Others will charge a basic retainer or registration fee typically this will about £1,500 in London, though this can be much higher or lower depending on how up or down market you are going.
The fees for a full service buying agent will typically be 1.5% to 2% plus VAT of the purchase price. Some companies will deduct the retainer fee from this, some will not.
Then there are other fees which depend on what you want doing and whether the property requires it.
In addition, watch out for whether they will try to charge you for setting up the mortgage finance.
Some companies will do the whole thing for you finding to letting and will roll up the whole fee you pay to cover all the work.
Of course, how much they do for you (and how much you are going to have to pay) will depend on how passive or active you want to be.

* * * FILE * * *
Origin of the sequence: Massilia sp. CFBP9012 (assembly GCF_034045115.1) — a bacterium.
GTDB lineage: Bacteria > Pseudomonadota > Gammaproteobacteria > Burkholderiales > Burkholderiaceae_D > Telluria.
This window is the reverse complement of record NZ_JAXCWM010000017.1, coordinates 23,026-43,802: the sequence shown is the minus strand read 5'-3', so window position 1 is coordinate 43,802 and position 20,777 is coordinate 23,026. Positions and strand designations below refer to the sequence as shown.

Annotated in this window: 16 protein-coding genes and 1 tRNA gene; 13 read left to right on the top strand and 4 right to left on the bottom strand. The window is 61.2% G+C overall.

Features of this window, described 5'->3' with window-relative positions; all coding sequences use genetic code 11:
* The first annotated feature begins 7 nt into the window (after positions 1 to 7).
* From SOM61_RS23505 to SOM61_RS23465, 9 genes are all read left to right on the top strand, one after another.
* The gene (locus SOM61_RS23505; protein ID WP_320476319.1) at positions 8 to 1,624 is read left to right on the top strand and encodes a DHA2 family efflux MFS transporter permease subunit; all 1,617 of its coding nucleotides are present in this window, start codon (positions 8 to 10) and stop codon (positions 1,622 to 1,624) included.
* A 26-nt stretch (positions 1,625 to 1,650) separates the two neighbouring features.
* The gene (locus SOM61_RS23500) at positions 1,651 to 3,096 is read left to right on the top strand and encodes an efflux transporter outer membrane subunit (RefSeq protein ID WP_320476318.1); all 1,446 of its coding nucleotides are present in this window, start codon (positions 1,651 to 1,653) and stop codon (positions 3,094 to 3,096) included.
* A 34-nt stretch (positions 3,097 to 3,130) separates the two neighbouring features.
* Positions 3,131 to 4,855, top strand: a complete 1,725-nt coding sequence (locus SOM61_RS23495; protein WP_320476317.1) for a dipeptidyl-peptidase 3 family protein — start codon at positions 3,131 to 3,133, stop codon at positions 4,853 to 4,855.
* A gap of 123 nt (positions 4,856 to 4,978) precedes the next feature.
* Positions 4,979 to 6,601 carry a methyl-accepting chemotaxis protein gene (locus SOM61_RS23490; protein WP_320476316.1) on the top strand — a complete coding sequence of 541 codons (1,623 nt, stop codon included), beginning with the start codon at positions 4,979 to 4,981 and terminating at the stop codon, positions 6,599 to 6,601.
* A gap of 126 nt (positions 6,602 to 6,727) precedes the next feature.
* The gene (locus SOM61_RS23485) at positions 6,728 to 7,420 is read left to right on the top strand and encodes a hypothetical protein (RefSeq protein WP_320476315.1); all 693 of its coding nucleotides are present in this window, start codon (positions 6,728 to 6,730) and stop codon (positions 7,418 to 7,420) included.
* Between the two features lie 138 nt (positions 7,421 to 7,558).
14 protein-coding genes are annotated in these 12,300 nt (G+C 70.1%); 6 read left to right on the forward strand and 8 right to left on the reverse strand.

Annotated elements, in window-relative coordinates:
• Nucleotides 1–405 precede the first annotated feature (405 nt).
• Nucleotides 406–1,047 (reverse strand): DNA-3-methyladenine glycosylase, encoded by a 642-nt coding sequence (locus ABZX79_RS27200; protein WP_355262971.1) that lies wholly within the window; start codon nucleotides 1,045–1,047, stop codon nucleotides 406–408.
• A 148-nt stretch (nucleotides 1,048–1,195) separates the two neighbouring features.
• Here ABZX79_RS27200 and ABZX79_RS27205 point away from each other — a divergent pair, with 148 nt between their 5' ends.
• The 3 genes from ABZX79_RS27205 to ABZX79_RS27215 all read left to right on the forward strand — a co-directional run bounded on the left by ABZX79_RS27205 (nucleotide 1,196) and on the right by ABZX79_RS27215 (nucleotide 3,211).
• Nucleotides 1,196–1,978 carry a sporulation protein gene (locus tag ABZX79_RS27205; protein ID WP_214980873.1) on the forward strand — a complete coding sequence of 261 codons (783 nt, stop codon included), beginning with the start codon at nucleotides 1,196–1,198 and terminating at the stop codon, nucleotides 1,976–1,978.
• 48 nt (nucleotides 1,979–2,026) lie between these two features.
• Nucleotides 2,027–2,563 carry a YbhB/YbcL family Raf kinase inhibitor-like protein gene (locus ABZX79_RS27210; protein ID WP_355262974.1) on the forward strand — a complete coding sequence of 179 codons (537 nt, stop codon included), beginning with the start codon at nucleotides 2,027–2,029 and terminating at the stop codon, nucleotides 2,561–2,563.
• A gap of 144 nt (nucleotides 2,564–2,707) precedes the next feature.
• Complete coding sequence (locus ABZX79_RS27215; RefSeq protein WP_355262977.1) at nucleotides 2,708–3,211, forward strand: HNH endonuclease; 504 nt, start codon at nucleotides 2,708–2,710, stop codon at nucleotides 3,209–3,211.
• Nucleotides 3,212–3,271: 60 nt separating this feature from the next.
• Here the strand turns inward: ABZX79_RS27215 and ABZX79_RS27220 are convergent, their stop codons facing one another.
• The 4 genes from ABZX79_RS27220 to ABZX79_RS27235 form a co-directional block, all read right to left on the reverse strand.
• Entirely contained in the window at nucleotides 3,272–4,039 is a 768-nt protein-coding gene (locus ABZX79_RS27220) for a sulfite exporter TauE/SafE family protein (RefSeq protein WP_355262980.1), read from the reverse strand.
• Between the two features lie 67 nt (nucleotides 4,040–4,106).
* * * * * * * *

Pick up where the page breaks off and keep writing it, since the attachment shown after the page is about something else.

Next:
BUY TO LET
In the buy to let spehere there are a huge number of "property finder" firms peddling poor advice and hugely overpriced mentoring services.
Many claim to source properties for purchase that are supposedly "below market value" but often aren't in reality.
Typically these firms promise that the investor can achieve "financial freedom" in a short period of time through property investment.
They prey on people's greed and lack of knowledge about buy to let and property as an investment. Don't become one of their victims.
Never pay them large sums up front to find properties for you or build a portfolio. Many of them have gone bust taking investors cash with them. You have been warned.
Ask us for independent advice.
ABOUT DAVID LAWRENSON AND LETTINGFOCUS
If you need reliable sensible advice on buying agents or property finders please ask me. I’m David Lawrenson from property investment mentors Lettingfocus.com.
We work in a consultancy role with organisations helping them with their products and services for the private rented sector. But we also offer a limited amount of unbiased consultancy advice for landlords too.